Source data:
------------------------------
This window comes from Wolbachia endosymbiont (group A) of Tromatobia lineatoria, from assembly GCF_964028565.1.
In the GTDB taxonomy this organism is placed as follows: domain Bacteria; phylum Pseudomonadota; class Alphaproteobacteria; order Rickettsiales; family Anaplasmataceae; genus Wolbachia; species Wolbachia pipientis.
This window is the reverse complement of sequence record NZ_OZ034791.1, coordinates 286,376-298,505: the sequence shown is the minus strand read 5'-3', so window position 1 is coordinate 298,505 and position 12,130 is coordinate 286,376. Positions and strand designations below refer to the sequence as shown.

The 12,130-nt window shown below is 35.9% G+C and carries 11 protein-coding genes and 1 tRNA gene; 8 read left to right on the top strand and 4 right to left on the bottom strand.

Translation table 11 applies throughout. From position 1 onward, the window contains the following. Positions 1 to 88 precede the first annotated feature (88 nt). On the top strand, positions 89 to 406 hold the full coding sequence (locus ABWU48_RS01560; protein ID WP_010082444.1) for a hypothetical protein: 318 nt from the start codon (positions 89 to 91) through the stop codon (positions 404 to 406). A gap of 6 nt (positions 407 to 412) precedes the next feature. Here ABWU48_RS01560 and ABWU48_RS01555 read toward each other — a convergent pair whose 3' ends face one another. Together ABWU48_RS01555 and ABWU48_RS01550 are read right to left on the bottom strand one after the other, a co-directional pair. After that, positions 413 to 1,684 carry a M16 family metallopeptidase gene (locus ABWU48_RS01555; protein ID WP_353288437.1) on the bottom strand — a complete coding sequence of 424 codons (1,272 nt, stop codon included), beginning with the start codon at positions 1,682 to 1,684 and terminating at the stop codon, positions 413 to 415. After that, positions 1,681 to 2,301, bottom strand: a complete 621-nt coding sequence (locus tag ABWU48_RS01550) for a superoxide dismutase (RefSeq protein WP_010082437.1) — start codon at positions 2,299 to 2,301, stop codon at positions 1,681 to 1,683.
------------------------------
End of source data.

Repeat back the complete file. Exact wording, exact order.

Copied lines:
This window comes from Wolbachia endosymbiont (group A) of Tromatobia lineatoria, from assembly GCF_964028565.1.
In the GTDB taxonomy this organism is placed as follows: domain Bacteria; phylum Pseudomonadota; class Alphaproteobacteria; order Rickettsiales; family Anaplasmataceae; genus Wolbachia; species Wolbachia pipientis.
This window is the reverse complement of sequence record NZ_OZ034791.1, coordinates 286,376-298,505: the sequence shown is the minus strand read 5'-3', so window position 1 is coordinate 298,505 and position 12,130 is coordinate 286,376. Positions and strand designations below refer to the sequence as shown.

The 12,130-nt window shown below is 35.9% G+C and carries 11 protein-coding genes and 1 tRNA gene; 8 read left to right on the top strand and 4 right to left on the bottom strand.

Translation table 11 applies throughout. From position 1 onward, the window contains the following. Positions 1 to 88 precede the first annotated feature (88 nt). On the top strand, positions 89 to 406 hold the full coding sequence (locus ABWU48_RS01560; protein ID WP_010082444.1) for a hypothetical protein: 318 nt from the start codon (positions 89 to 91) through the stop codon (positions 404 to 406). A gap of 6 nt (positions 407 to 412) precedes the next feature. Here ABWU48_RS01560 and ABWU48_RS01555 read toward each other — a convergent pair whose 3' ends face one another. Together ABWU48_RS01555 and ABWU48_RS01550 are read right to left on the bottom strand one after the other, a co-directional pair. After that, positions 413 to 1,684 carry a M16 family metallopeptidase gene (locus ABWU48_RS01555; protein ID WP_353288437.1) on the bottom strand — a complete coding sequence of 424 codons (1,272 nt, stop codon included), beginning with the start codon at positions 1,682 to 1,684 and terminating at the stop codon, positions 413 to 415. After that, positions 1,681 to 2,301, bottom strand: a complete 621-nt coding sequence (locus tag ABWU48_RS01550) for a superoxide dismutase (RefSeq protein WP_010082437.1) — start codon at positions 2,299 to 2,301, stop codon at positions 1,681 to 1,683.